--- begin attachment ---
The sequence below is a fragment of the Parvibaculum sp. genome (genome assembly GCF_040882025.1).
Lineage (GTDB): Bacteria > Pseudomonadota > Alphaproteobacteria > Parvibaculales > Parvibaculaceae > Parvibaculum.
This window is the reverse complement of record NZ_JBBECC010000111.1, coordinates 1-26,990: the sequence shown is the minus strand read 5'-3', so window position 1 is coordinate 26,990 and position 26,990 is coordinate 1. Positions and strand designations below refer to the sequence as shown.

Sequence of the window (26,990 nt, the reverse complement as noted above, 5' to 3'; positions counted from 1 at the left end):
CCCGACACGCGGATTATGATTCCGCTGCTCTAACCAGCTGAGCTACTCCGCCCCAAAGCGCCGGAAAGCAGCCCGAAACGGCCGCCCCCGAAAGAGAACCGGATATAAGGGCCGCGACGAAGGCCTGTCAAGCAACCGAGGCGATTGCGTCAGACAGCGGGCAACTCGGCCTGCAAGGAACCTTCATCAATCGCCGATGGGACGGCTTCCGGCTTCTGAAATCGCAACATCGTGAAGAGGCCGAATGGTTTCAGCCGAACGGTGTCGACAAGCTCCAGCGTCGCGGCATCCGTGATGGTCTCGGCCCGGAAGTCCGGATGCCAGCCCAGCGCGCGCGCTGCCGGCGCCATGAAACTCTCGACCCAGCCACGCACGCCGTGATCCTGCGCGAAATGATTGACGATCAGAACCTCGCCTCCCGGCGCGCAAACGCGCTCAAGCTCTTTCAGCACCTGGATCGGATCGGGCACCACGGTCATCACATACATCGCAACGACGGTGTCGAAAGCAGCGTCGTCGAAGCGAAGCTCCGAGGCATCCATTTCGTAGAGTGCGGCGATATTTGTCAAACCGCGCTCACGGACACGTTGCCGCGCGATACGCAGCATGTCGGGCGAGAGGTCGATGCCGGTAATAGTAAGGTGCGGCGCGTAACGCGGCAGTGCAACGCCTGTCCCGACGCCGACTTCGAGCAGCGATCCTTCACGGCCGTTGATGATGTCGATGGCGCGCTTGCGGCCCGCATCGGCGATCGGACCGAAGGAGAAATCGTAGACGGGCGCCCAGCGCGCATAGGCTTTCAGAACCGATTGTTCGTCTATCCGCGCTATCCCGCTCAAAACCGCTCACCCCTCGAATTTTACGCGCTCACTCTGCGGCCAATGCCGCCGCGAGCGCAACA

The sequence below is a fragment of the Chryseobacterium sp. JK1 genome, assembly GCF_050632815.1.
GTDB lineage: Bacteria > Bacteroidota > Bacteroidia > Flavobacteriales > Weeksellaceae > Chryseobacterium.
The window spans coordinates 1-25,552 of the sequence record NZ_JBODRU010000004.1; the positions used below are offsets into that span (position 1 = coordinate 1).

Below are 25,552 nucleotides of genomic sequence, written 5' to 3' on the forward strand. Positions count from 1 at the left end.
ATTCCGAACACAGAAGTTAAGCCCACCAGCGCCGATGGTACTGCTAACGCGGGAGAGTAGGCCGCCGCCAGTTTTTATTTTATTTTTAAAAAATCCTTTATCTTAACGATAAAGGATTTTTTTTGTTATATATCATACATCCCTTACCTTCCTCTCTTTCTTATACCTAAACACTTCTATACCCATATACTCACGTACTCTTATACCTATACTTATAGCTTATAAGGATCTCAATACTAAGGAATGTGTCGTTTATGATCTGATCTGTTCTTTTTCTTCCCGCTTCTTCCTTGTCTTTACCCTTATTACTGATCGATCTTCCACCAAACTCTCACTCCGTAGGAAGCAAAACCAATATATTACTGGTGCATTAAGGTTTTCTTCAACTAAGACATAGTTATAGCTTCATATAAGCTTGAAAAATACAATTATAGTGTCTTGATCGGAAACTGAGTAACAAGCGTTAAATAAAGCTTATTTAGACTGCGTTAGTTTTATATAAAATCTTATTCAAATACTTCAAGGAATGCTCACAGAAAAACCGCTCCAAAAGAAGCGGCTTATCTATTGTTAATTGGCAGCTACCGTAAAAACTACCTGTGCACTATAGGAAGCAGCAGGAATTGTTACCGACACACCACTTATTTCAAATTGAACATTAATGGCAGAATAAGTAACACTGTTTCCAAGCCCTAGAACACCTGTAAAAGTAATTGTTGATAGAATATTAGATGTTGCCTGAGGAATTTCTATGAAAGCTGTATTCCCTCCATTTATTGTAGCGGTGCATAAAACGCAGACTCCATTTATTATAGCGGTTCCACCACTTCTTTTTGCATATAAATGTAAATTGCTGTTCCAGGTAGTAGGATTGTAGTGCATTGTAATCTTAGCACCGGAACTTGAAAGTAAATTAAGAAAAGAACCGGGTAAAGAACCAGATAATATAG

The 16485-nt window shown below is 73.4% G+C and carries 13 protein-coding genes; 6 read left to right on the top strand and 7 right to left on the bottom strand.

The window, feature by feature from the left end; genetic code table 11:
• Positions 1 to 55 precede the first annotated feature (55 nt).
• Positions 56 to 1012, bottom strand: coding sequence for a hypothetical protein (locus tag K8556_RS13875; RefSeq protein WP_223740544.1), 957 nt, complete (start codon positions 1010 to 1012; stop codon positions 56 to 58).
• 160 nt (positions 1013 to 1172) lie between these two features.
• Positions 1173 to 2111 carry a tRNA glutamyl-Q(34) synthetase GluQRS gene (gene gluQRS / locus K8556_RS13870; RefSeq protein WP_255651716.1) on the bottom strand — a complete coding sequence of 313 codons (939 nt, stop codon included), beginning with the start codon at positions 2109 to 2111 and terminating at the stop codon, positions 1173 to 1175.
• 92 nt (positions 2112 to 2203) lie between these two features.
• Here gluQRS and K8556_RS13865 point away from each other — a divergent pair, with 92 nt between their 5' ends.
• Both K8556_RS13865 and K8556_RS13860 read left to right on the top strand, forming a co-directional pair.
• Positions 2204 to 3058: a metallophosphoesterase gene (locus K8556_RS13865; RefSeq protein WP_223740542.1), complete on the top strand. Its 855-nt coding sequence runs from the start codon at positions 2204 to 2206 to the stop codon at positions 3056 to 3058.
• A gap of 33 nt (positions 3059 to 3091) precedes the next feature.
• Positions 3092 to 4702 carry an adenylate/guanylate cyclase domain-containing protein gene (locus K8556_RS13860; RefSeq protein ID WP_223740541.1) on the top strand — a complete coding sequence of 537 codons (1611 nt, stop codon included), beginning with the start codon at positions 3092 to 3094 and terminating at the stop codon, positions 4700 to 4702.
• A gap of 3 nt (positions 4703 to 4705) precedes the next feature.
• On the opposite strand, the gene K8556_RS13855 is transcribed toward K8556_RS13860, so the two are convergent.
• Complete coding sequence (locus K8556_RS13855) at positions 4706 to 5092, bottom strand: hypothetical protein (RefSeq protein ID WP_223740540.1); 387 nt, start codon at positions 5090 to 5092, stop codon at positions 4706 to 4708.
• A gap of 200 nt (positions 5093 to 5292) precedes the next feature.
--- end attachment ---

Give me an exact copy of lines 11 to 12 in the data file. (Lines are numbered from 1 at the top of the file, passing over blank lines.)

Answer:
The 16485-nt window shown below is 73.4% G+C and carries 13 protein-coding genes; 6 read left to right on the top strand and 7 right to left on the bottom strand.

The window, feature by feature from the left end; genetic code table 11: